With the ten-year anniversary of Mark Millar’s The Ultimates coming up next year, and with an all new line up of Ultimate books coming from Jonathan Hickman and Nick Spencer later this year, there’s no time like the present to look back at the biggest hit of the Ultimate line of comics.
When Mark Millar’s The Ultimates was announced, it was advertised as being the Ultimate Universe’s version of the Avengers. Millar had already made his mark on the Ultimate version of the X-Men by telling relatively traditional X-Men stories with edgier, more modern sensibilities. Fans expected Millar to do much of the same with his run on The Ultimates, but while the characters may have remained the same for the most part, the first six issues are far from an ordinary super-hero comic book. In fact, the differences are so stark in contrast to what a team book was supposed to be, it could easily be considered an “anti-comic book.”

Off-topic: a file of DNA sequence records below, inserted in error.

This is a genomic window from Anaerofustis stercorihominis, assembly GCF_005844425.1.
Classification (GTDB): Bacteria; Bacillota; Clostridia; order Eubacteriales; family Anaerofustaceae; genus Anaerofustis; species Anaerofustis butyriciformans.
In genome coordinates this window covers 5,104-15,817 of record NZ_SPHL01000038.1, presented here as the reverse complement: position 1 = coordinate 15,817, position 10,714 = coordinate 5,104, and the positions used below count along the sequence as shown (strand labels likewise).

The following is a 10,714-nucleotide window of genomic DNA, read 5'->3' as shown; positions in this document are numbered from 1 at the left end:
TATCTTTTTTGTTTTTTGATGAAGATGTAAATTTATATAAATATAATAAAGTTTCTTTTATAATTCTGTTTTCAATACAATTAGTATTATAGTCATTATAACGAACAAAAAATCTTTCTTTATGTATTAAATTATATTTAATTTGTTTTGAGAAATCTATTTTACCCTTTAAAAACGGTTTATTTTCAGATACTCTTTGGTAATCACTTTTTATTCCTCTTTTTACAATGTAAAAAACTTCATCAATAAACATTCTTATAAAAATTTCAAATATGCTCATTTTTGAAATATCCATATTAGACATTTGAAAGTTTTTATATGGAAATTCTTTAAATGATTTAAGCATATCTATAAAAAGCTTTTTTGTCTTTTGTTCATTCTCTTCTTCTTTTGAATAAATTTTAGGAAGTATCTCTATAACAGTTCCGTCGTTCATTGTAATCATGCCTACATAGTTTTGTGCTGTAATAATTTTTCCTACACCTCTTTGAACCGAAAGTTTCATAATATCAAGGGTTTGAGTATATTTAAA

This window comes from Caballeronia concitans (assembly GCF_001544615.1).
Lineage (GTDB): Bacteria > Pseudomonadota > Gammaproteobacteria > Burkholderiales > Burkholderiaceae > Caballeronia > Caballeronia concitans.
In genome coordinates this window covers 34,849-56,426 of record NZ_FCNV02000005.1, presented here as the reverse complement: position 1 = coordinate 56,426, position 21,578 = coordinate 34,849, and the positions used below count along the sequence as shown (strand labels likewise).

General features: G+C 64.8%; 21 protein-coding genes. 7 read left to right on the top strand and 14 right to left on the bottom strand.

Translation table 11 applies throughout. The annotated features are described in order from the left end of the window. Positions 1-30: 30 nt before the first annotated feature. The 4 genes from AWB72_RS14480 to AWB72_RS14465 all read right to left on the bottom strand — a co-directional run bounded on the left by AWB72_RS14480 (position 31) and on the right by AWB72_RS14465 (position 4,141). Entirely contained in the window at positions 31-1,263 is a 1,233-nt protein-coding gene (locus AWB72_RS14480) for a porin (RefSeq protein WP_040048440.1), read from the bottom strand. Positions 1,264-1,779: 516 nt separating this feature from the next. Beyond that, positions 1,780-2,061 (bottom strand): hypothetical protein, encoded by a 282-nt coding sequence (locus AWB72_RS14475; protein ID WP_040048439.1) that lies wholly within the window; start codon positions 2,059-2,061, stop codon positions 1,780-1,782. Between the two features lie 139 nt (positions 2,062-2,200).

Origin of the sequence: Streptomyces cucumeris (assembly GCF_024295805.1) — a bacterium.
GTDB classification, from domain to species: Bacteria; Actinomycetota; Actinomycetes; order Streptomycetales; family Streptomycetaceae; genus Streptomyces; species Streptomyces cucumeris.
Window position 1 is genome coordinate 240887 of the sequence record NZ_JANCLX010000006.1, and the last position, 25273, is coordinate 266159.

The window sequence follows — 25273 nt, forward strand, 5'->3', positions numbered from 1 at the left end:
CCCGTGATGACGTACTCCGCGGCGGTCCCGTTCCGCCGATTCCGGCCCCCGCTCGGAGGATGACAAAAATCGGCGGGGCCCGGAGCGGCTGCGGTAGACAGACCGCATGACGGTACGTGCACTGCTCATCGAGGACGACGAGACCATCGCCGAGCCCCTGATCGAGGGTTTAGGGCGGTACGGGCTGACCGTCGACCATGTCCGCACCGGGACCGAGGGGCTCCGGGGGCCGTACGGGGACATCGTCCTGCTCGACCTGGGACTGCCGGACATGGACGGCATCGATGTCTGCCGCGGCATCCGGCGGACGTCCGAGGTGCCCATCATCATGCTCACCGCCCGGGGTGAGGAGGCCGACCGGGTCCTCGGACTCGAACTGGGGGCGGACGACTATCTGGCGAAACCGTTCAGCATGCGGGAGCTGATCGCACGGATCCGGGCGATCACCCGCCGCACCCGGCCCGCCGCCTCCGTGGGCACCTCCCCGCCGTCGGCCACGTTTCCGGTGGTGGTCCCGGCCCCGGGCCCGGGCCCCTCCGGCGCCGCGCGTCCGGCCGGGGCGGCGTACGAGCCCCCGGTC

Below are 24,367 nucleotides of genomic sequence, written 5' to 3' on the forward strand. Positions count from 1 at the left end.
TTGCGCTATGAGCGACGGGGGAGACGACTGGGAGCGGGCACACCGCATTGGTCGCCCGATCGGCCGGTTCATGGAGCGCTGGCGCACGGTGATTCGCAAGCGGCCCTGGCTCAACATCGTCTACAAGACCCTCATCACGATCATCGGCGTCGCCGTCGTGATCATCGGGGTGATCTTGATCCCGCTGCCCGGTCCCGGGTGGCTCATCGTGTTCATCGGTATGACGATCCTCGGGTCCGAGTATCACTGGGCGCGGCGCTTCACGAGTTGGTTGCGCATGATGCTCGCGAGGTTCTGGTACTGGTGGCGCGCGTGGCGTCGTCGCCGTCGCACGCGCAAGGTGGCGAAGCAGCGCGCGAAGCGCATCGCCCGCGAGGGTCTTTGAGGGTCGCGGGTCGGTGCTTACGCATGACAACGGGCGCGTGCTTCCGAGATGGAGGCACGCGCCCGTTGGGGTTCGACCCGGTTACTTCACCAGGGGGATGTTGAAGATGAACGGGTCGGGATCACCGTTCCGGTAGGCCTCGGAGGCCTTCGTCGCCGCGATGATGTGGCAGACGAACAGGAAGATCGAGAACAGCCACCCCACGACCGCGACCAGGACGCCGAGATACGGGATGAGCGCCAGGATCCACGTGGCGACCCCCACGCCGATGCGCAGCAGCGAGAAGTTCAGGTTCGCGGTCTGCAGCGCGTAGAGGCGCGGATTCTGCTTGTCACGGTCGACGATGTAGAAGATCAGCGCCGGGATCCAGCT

The series begins with Captain America’s last mission in World War II, where he sacrifices himself to disable a warhead and save the world. This issue is notable for a number of reasons. First is the art of Bryan Hitch, who crafts an absolutely stunning war scene that is thrilling to behold. Hitch had made his name working with Warren Ellis on Stormwatch and Authority, but never had his art felt as kinetic as it does here. The story almost takes a back seat to Hitch’s art, but the story is still very much important.
When Bucky notes that the missile is far beyond the technology that the American’s have, Cap mentions, “there’s more sides fighting in this war than anyone will ever know.” This plot thread won’t be resolved into much later in the series. For now, this is Cap’s origin story and a way to establish him as the soldier he is. While the normal Marvel 616 Captain America is a shining beacon of hope, the Ultimate Captain America is a soldier that barks orders and seems far more reckless (evidence of this comes from Cap smashing a plane into the enemy base before leaping out).